Biomass availability is a tricky question to answer without developing informed assumptions on forest survey data, harvest constraints, competition now and in the future, and biomass market prices. I supplied him with the resources that could get him started on formulating his own assumptions, and offered to talk with him again after he had digested it all.
While procurement efficiency and economics are perhaps not so well understood by the budding bioenergy industry as by the veterans of the lumber and paper wars, it is interesting that they seem to be latching on to the concept of forest sustainability as a core component of their business model. Perhaps it is because there has been a relatively loud concern expressed by opponents of biomass harvesting that the bioenergy industry has focused on the sustainability issue. That's a good thing...the economic understanding will come with time and experience.
This all came to mind for me today as I viewed a new series of videos posted by The Forest Guild with the support of The Pinchot Institute. The series is basically one story told from four perspectives; renewable energy production, forest management, conservation and environmental protection, and policy. I found it interesting to see how one basic message can be tailored to four different audiences, and I appreciate their foresight to produce the series in that manner.
The video that is most products-oriented is the first on renewable energy production, so I'll include that one here.
The Forest Guild Northeastern and Southeastern Regional Biomass Harvesting and Retention Guidelines, as well as documents of scientific support for the guidelines, are found here. The video narrator makes a point of saying that biomass energy producers can use the guidelines to help develop their procurement strategies...that is, the documents will help out folks like the fellow I mentioned at the top to flesh out some of their supply assumptions.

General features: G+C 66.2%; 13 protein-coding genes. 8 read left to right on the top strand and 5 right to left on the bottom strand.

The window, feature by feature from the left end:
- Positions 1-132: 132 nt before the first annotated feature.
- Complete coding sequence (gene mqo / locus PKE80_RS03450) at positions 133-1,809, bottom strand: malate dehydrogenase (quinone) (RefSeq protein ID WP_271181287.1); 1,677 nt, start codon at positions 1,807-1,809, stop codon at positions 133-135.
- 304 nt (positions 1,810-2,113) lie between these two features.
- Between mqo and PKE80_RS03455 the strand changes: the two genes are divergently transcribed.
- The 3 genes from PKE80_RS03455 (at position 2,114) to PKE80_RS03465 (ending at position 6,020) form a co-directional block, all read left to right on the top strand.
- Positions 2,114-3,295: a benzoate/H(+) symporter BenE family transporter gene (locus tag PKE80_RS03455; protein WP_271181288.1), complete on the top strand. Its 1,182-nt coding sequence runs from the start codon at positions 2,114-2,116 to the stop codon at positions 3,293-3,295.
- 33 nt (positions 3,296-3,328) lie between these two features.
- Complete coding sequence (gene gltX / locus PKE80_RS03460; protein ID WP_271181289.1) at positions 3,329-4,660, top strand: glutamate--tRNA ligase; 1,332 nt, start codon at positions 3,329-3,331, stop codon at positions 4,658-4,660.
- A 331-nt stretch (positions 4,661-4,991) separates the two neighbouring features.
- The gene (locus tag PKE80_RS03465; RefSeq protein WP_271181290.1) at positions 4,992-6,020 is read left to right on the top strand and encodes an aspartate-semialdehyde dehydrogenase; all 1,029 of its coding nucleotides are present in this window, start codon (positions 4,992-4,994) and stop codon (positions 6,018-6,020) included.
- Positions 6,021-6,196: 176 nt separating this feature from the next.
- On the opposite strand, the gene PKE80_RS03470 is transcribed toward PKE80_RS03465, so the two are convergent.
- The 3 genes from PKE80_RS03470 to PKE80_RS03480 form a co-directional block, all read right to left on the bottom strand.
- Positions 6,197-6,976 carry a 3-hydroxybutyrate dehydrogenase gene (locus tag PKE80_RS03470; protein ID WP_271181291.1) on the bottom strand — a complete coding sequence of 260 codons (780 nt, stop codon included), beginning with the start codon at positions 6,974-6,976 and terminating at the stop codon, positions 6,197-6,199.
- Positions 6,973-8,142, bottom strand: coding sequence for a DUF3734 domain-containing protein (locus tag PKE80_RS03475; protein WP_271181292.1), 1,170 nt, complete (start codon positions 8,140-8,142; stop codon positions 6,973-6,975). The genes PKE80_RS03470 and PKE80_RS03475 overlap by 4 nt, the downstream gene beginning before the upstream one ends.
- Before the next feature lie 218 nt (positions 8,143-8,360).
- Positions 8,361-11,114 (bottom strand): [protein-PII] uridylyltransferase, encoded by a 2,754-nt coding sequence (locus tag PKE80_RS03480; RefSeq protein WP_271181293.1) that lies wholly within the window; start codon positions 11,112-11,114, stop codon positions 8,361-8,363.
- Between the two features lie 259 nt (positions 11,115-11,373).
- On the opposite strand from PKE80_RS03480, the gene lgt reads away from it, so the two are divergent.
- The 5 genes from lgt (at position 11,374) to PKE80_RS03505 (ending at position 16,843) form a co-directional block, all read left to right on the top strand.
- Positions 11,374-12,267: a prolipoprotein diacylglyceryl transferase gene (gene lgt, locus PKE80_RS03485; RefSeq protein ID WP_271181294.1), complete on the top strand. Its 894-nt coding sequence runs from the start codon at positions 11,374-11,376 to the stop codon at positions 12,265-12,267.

An interesting aside is the Statement of Principles included in the guidelines.
Our Principles1. The well-being of human society is dependent on responsible forest management that places the highest priority on the maintenance and enhancement of the entire forest ecosystem.2. The natural forest provides a model for sustainable resource management; therefore, responsible forest management imitates nature’s dynamic processes and minimizes impacts when harvesting trees and other products.3. The forest has value in its own right, independent of human intentions and needs.4. Human knowledge of forest ecosystems is limited. Responsible management that sustains the forest requires a humble approach and continuous learning.5. The practice of forestry must be grounded in field observation and experience as well as in the biological sciences. This practical knowledge should be developed and shared with both traditional and non-traditional educational institutions and programs.6. A forester’s or natural resource professional’s first duty is to the forest and its future. When the management directives of clients or supervisors conflict with the Mission and Principles of the Guild, and cannot be modified through dialogue and education, a forester or natural resource professional should disassociate.